In addition, five administrative departments report to the Director of Administration: Human Resources Management (HRM), Financial Resources Management (FRM), Information Technology Services (ITS), General Services Operations (GSO), and Procurement and Supply Management (PRO). Together with PED, three additional departments report to the Deputy Director: Planning and Budget (PBU); External Relations, Partnerships, and Governing Bodies (EPG); and Knowledge Management and Communications (KMC), which provides services to other departments as well as technical cooperation to Member States.

Four special offices report to the Director: Country Focus Support (CFS), Legal Counsel (LEG), the Chief of Staff (COS), and Internal Oversight and Evaluation Services (IES). Two others—the Ethics Office and the Ombudsperson (OMB)— are independent and, together with IES, are part of PAHO’s Integrity and Conflict Management System.PAHO Country Offices

PAHO continues its strong presence in the Region, with 28 country offices in Member States. In addition, the Organization retains management of three Pan American technical centers: the Latin American Center for Perinatology – Women’s Reproductive Health (CLAP) in Montevideo, Uruguay; the Latin American and Caribbean Center on Health Sciences Information (BIREME) in São Paulo, Brazil; and the Pan American Foot-and-Mouth Disease Center (PANAFTOSA) in Rio de Janeiro, Brazil. During the reporting period, the former Caribbean Epidemiology Center (CAREC) and Caribbean Food and Nutrition Institute (CFNI) completed the process of transitioning to the Caribbean Public Health Agency (CARPHA) in Trinidad and Tobago, which became operational in January 2013.

PASB played an active role, in consultation with the Member States’ Countries Consultative Group (CCG), in finalizing the proposed 2014–2019 PAHO Strategic Plan, which is being submitted to the 52nd PAHO Directing Council in September 2013 for approval. Reflecting the priorities of PAHO’s new leadership as well as Member States’ collective priorities, the new plan seeks to improve population health through action that advances sustainable development and health equity. This includes action to address social determinants, advance universal health coverage, and incorporate health into all policies, programs, initiatives, and interventions.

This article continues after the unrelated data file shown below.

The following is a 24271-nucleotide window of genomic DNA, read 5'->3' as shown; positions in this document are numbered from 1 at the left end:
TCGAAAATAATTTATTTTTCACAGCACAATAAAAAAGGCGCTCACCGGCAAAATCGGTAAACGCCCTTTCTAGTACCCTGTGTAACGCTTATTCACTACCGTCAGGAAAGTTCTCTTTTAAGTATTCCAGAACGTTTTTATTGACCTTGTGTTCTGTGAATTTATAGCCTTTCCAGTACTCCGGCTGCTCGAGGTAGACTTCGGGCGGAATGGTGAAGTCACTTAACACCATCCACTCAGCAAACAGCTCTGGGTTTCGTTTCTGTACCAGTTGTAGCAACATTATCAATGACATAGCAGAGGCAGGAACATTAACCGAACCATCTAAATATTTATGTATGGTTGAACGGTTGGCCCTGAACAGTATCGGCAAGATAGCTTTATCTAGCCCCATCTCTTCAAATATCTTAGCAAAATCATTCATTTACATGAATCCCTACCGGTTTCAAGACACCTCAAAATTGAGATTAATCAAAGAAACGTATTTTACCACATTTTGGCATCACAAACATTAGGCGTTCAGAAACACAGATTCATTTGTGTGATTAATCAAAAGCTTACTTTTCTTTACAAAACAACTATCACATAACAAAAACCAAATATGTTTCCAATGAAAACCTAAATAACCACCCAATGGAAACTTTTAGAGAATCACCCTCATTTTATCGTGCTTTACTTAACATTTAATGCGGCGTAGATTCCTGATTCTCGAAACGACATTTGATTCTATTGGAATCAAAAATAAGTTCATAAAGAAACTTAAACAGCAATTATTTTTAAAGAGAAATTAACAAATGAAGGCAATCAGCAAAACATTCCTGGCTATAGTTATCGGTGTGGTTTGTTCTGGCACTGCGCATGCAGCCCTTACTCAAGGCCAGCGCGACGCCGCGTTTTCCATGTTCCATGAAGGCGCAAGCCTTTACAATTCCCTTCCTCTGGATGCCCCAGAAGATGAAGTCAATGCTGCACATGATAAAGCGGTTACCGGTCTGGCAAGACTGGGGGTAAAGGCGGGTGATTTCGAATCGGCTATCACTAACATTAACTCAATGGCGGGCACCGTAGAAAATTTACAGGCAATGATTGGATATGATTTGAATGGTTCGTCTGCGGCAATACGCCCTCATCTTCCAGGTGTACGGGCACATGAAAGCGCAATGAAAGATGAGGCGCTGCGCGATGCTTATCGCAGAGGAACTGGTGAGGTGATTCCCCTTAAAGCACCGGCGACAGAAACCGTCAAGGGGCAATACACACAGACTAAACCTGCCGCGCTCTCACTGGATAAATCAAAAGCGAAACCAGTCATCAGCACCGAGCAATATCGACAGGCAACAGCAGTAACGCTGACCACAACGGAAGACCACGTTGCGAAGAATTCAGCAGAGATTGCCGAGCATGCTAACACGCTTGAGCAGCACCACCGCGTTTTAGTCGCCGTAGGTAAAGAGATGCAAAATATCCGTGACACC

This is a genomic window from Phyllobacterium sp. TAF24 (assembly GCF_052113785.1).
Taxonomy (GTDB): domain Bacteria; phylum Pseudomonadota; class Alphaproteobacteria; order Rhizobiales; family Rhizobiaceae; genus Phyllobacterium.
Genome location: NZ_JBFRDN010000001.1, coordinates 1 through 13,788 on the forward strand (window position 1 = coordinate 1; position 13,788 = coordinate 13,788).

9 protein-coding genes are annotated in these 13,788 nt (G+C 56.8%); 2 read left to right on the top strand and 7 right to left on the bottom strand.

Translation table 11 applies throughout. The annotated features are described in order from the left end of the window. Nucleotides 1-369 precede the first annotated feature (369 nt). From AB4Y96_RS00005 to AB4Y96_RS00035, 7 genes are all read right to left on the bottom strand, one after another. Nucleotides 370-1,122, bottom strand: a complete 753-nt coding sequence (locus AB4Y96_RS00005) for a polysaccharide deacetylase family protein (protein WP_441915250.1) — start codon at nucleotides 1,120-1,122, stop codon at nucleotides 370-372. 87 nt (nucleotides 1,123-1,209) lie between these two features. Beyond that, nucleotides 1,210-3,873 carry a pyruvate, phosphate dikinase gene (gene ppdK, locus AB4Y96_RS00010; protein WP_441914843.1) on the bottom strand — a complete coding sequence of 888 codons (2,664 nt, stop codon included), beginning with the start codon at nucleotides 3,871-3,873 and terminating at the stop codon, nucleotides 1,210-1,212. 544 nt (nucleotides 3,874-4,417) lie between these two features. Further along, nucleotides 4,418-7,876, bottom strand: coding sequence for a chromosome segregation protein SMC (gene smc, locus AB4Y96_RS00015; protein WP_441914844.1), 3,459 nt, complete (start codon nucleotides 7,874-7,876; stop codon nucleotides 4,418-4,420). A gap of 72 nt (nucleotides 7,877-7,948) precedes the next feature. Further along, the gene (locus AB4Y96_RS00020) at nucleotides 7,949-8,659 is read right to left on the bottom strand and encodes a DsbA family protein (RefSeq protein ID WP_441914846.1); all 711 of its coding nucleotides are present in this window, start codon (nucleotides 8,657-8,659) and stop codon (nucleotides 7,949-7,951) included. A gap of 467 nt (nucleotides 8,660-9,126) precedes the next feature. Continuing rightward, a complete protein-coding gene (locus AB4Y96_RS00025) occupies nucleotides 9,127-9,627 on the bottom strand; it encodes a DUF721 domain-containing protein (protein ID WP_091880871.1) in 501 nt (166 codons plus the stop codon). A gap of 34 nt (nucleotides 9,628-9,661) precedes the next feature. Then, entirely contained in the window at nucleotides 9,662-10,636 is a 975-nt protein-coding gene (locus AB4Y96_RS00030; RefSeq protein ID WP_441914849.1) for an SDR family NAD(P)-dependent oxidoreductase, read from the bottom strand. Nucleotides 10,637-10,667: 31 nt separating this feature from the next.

The new Strategic Plan differs from the previous strategic plan in that its strategic objectives—redefined as “categories”—are fewer (6 versus 16 in the previous plan) and are designed to better reflect interprogrammatic work. The number of indicators was reduced (from 256 to 106), and they were redefined to measure progress in advancing health status rather than to assess processes. An important feature of the new plan is its inclusion of goals, indicators, and targets on health equity. It also reflects closer alignment with WHO, being the first PAHO strategic plan to follow the finalization of WHO’s General Programme of Work, in this case for 2014–2019.healthy child

Both the new organizational structure and the PAHO Strategic Plan 2014–2019 seek to enhance the ability of PASB to work alongside Member States to promote health and well-being, reduce the burden of communicable and noncommunicable diseases, advance a multisectoral approach to address the social determinants of health, and foster collaboration toward the achievement of universal health coverage. The Organization’s work toward these goals over the next six years will build on a rich body of experience, expertise, and collaboration and on many achievements from existing programs and projects implemented by PAHO or with its support.